6.38 Die Hard: A Love Story

WARNING: this entry contains spoilers about the movie Die Hard. But come on, it’s been almost 30 years since the movie first premiered. If you haven’t seen it by now, there’s nothing I can do about that.


Two weeks after my car accident, I received the go ahead to travel on a business trip. I did have work to do on the plane, but instead decided that I should rest my brain while I had the chance.

There weren’t many movies to choose from - at least ones that I had any interest to watch. The Avengers: Age of Ultron? I’m not sure this is a necessary movie, but that argument is for another time.

I went through the ‘contemporary’ section of the menu and found Die Hard, the 1988 action movie starring Bruce Willis. If you haven’t heard of this movie, Willis plays John McClane, a New York cop visiting his estranged wife in Los Angeles. He meets her at Nakatomi Plaza when a terrorist group takes control of the building and everyone in it. This is the original movie, not Die Hard with a Vengeance or Live Free or Die Hard or Die Harder. Surely they must be running out of ideas?

When the language options appeared, I had the choice to watch Bruce Willis fight terrorists in English, French or Japanese. I’ve seen this movie many times, so figured that watching it in a different language might make me interpret it differently. And interpret it differently, I did.

While watching it in Japanese, I re-imagined Die Hard as a - for its time - progressive film about two men falling in love. In the 1980s, the gay male community was decimated by the AIDS epidemic and there was a desperate need for compassion and medical funding. Enormous marches on Washington drew as many as one million gay rights supporters in 1987 and again in 1993. Now, I’m not saying that the movie Die Hard contributed to the gay rights movement. However, the subconscious elements that are at play in a film such as this could have made some form of small difference in showing mainstream audiences two men in a romantic relationship.

Through the use of embedded imagery and metaphor, the movie, at its core, is an art film that explores how two men meet, become emotionally reliant on each other and even have a sexual relationship. All this surrounded by a bunch of incompetent alpha males shooting off their guns with only disastrous results. I realized that the movie’s real message is that love is more powerful than violence.

Let’s start with the most obvious images. There is phallic imagery throughout the movie. The Nokatomi Plaza emerges from the Los Angeles landscape like an erect penis. Except for McClane’s estranged wife, there are no other women in this movie, except a pregnant woman who has a handful of lines. No, it is the men who are fighting over the erect building and its valuable contents.

Twinkies are arguably a phallic dessert. This is what first connects the two lovers together and which they bond over. The police officer that is courting McClane throughout the movie is named Sargent Al Powell (played by Reginald Veljohnson of Family Matters fame) and becomes involved in the story after a routine call. We are first introduced to Powell when he is buying two handfuls of Twinkies. He receives the call to check out the Nokatomi building, throws his bag of Twinkies in his car and looks at the giant throbbing building in the distance with awe. Later in the film, McClane is talking to Powell as he stalks through the building. McClane finds an old Twinkie, but it has gone bad. You could say that both of these men let each other know that they were interested in ‘Twinkies’ and what they represent. They have found each other.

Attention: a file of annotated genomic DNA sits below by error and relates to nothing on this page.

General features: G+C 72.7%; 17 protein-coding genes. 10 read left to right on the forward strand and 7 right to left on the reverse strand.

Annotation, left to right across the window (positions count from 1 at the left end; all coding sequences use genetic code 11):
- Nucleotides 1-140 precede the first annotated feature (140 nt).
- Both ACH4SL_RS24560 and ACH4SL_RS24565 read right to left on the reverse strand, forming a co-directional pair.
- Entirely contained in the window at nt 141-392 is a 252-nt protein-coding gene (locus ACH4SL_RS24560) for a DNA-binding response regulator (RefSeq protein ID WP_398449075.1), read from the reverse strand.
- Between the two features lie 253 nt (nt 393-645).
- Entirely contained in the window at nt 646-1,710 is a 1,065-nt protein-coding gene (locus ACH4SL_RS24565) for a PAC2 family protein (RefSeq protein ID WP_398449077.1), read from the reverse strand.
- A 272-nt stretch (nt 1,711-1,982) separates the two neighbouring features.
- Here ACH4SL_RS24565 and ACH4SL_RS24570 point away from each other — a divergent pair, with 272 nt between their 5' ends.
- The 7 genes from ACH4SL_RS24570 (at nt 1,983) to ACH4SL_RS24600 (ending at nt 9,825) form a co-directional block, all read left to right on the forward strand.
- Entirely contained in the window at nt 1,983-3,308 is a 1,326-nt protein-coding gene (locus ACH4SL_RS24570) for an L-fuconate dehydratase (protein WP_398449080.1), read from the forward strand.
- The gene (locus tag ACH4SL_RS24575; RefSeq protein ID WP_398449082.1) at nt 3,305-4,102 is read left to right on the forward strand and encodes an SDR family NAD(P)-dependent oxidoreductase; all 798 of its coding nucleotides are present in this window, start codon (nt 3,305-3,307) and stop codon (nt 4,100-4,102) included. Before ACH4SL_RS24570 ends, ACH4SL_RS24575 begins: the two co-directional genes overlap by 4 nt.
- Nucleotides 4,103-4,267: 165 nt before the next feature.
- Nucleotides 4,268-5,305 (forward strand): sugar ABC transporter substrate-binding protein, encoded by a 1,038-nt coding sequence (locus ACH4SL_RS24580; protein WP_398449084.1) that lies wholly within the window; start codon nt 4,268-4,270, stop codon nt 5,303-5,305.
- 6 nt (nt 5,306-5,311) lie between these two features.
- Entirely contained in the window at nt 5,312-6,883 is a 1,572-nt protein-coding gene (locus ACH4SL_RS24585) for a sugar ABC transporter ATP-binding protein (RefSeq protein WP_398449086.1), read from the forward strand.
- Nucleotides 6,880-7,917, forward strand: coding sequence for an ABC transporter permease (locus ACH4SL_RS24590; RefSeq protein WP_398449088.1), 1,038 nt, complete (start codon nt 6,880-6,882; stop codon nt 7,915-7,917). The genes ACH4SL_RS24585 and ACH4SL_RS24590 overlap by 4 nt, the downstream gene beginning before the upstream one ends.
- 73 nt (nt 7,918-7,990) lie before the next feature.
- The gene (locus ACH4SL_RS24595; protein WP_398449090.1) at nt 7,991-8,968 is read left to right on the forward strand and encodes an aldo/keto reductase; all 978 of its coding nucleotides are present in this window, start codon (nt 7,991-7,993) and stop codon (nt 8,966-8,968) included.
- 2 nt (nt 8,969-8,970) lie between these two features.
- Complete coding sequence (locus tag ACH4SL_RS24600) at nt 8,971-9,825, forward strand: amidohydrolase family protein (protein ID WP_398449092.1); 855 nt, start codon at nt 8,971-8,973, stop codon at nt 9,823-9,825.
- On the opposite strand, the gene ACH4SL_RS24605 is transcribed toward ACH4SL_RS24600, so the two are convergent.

This relationship between McClane and Powell is the emotional core of the movie. Powell quickly becomes McClane’s lifeline and their relationship fast-tracks as they discuss their lives, reveal their fears, explain their mistakes and share their hopes. The other men around McClane and Powell - Deputy Chief of Police, the FBI agents - force them into the outsider position and can be regarded as homophobic. This only strengthens their relationship and growing love for each other.

The scene where they fully express their feelings comes after McClane - in bare feet - crosses through a path of broken glass. As he picks shards of glass from his bloody feet, he reveals his fear that he isn’t going to make it out alive. From what I recall, McClane’s speech is about the regrets he has over his estranged wife. But in Japanese, this scene becomes a beautiful exchange between two men who obviously are connecting on a very deep level, a level that can only be interpreted as love.

The end of the movie is where this imagery and character behaviour comes together. McClane extinguishes the terrorists and saves his wife. They kiss, but there is something emotionally empty about their embrace. Outside, Powell emerges from the surrounding chaos. When McClane sees him, the shot could have been out of any other romantic movie. The joy they have in finally meeting far outweighs McClane’s reaction to seeing his wife. When the persistent terrorist Karl appears and points his gun at McClane, it is the bullets from Powell’s gun - another phallic image - that saves him. There was a fight going on for McClane’s heart. A fight between the violent Karl and the love-infused Powell. Love wins out.

This was just a brief overview and I’m sure by watching this again in English with this new perspective, there would be even more evidence through dialogue. Arguably, Die Hard is one of the most incredible love stories ever told.